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Last week’s Storage Networking World (SNW) conference featured plenty of new products from storage vendors. Here are some of the highlights:
Coho Data just released the Coho MicroArray, which combined Intel Xeon processors plus 10GbE NICs and PCIe flash as a way to get away from proprietary all-flash and hybrid flash-disk arrays by utilizing commodity hardware.
“Flash performance is doubling in capacity and performance each year at the same cost,” said Andrew Warfield, CTO of Coho Data. “But the likes of Violin Memory, Fusion-io and EMC are selling silos using the same model as disk – buy for five years and then dump.”
Coho’s concept is to eliminate the bottleneck often experienced when a large amount of flash is being fed into one or two controllers. The hardware is largely commodity-based in order to keep costs down. Coho seeks to add value via its own software, which creates a virtual pool of flash. This acts like a data hypervisor for the underlying flash and supplies a presentation layer on top.
“The software provides auto-tiering with little or no performance hit,” aid Warfield. “We can utilize whatever storage protocol we want within the presentation layer.”
How far does it scale? Each MicroArray provides 20 TB and 90,000 IOPS. As the units are doubled up for replication purposes, that means 40 TB of storage minimum. The company says the product can scale to 20 arrays and will be generally available in November.
“We thought we would earn our stripes in the low end of the market initially, but we are gaining traction more in the mid-sized to large enterprise space,” said Warfield. “We have several multi-PB pilot projects ongoing.
HighCloud Security has updated its security solution to simplify secure data migration and backup to the public cloud. It comes in two flavors: HighCloud for the Data Center; and HighCloud for the Public Cloud as tools to add encryption and key management to cloud storage.
The value proposition is that it is expensive to buy key managers, and to encrypt hard drives and flash drives. HighCloud provides an alternative by adding security within the VM itself. The keys are held in the data center and a service provider or anyone else can’t gain access – only those who own the data.
“This is a multi-tenant approach,” said Steve Pate, co-founder and CTO of HighCloud Security. “We are seeing a big rush of customers who see it as a solution to HIPAA-related compliance and security concerns, as well as those who have a lot of sensitive data leaving the building.”
Riverbed Granite is all about recovery of data at the branch level. A Granite Core device sits in the data center and Granite Edge units are sited in branches.
“Granite has new DR capabilities as a means of rapid recovery if a branch experiences a disaster or a server fails,” said Eric Carter, Director of Marketing for Storage Delivery at Riverbed. “You can restart a VM and have access to all of its data in minutes.”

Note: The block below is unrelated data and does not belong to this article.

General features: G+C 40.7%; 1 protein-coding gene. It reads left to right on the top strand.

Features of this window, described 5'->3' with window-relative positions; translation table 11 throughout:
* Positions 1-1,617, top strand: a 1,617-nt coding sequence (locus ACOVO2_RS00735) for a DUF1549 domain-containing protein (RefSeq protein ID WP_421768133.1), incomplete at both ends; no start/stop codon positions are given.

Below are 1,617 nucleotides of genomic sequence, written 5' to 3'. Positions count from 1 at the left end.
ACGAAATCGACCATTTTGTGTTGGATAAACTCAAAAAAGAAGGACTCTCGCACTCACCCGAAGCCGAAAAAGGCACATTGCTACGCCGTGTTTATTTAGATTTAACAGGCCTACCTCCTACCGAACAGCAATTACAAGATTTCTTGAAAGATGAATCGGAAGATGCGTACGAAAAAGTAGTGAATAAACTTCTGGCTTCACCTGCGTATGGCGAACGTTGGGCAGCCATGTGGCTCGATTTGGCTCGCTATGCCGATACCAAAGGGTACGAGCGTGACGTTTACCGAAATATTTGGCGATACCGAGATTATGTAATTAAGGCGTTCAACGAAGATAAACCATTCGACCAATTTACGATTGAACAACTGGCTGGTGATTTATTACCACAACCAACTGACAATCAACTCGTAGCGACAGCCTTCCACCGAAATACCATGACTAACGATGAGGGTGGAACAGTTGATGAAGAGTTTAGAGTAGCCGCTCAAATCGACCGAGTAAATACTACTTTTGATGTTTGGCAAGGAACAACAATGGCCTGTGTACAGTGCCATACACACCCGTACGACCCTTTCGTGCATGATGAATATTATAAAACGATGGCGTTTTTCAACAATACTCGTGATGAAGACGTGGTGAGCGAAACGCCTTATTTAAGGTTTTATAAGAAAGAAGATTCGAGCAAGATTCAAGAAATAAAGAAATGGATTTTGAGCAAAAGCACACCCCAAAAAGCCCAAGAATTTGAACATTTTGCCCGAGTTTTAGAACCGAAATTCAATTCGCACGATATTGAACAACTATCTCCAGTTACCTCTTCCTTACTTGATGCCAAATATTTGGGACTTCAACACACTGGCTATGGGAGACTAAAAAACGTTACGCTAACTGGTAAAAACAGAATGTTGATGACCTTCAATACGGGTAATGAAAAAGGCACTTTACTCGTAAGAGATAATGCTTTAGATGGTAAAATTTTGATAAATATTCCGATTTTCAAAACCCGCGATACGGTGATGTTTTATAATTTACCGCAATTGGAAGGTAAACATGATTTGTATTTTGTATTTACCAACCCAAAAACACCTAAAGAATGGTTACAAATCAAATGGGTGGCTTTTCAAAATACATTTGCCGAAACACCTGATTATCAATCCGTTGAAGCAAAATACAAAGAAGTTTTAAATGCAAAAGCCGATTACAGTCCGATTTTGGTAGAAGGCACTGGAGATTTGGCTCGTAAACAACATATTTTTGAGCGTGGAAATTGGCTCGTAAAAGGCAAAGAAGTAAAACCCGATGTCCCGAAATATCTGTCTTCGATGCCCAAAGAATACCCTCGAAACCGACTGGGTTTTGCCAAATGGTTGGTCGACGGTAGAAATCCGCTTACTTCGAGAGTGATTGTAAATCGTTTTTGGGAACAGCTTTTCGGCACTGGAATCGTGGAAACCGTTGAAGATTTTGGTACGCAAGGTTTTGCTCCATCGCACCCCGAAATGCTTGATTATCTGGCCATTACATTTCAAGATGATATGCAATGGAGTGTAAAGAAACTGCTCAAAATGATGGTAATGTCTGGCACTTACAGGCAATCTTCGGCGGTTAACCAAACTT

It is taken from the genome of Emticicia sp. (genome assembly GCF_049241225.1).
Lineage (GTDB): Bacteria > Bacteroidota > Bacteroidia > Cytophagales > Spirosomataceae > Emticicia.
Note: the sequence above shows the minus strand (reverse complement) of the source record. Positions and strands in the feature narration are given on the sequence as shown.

All branch data is centralized in the data center. The local offices send block data over the WAN, with block changes sent to the data center and deduplicated. According to Carter, recovery takes six to 10 minutes as there is no need to rebuild an entire server or data center. Granite provides remote access to whatever device and location the user desires.
Netropy 40G from Apposite Technologies is said to be the first WAN emulator capable of simulating emerging 40 Gbps networks. According to Bojan Simic, an analyst at TRAC Research, 36% of organizations are looking to deploy 40 Gbps networks in the next two years.
“These next–generation high-speed networks are especially important for cloud computing infrastructure, storage replication and synchronization, and distribution of media assets,” said DC Palter, President of Apposite Technologies. “We are already seeing 40G in LANs and very soon it is coming to the WAN.”
His company provides test tools for developers and he said he is currently working with many of the big names in storage right now to test 40G products. But these are unlikely to appear on the market for the WAN until sometime next year. The basic issue is that at such high speeds, even a small amount of latency, caused by the distance between sites or an occasional packet loss due to errors on the network, can have an extreme impact on application performance.
Apposite’s Netropy WAN emulators simulate the bandwidth, latency, loss, and other conditions of the network to test application performance in the lab under real-world conditions.
The new Netropy 40G has one pair of 40 GbE ports and can handle an aggregate of 80 Gbps of application traffic (bi-directional). In addition to simulating a single 40 Gbps WAN link, the Netropy 40G can also be used to simulate four separate 10 Gbps links or up to fifteen lower speed links.
“It took a few years for our 10G emulator to be in high demand,” said Palter. “We expect a slow but steady adoption curve for 40G, similar to the transition from 1G to 10G.”